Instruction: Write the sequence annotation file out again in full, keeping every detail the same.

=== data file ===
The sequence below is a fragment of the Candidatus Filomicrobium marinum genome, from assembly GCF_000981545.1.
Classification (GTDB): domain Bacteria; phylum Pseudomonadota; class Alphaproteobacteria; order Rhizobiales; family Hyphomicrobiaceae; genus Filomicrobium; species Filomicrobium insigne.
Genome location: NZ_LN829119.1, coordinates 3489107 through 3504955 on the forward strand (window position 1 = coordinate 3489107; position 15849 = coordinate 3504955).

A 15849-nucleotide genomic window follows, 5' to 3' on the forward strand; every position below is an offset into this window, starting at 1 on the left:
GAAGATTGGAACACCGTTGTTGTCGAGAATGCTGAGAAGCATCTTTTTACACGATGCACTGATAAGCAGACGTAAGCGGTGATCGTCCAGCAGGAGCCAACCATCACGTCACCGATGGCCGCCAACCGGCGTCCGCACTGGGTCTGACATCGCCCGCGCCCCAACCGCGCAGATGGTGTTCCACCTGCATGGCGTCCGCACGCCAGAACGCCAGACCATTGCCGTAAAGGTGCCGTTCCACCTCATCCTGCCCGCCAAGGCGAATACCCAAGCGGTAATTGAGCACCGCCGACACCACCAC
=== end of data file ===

The sequence below is a fragment of the Candidatus Filomicrobium marinum genome, from assembly GCF_000981545.1.
Classification (GTDB): domain Bacteria; phylum Pseudomonadota; class Alphaproteobacteria; order Rhizobiales; family Hyphomicrobiaceae; genus Filomicrobium; species Filomicrobium insigne.
Genome location: NZ_LN829119.1, coordinates 3489107 through 3504955 on the forward strand (window position 1 = coordinate 3489107; position 15849 = coordinate 3504955).

A 15849-nucleotide genomic window follows, 5' to 3' on the forward strand; every position below is an offset into this window, starting at 1 on the left:
GAAGATTGGAACACCGTTGTTGTCGAGAATGCTGAGAAGCATCTTTTTACACGATGCACTGATAAGCAGACGTAAGCGGTGATCGTCCAGCAGGAGCCAACCATCACGTCACCGATGGCCGCCAACCGGCGTCCGCACTGGGTCTGACATCGCCCGCGCCCCAACCGCGCAGATGGTGTTCCACCTGCATGGCGTCCGCACGCCAGAACGCCAGACCATTGCCGTAAAGGTGCCGTTCCACCTCATCCTGCCCGCCAAGGCGAATACCCAAGCGGTAATTGAGCACCGCCGACACCACCAC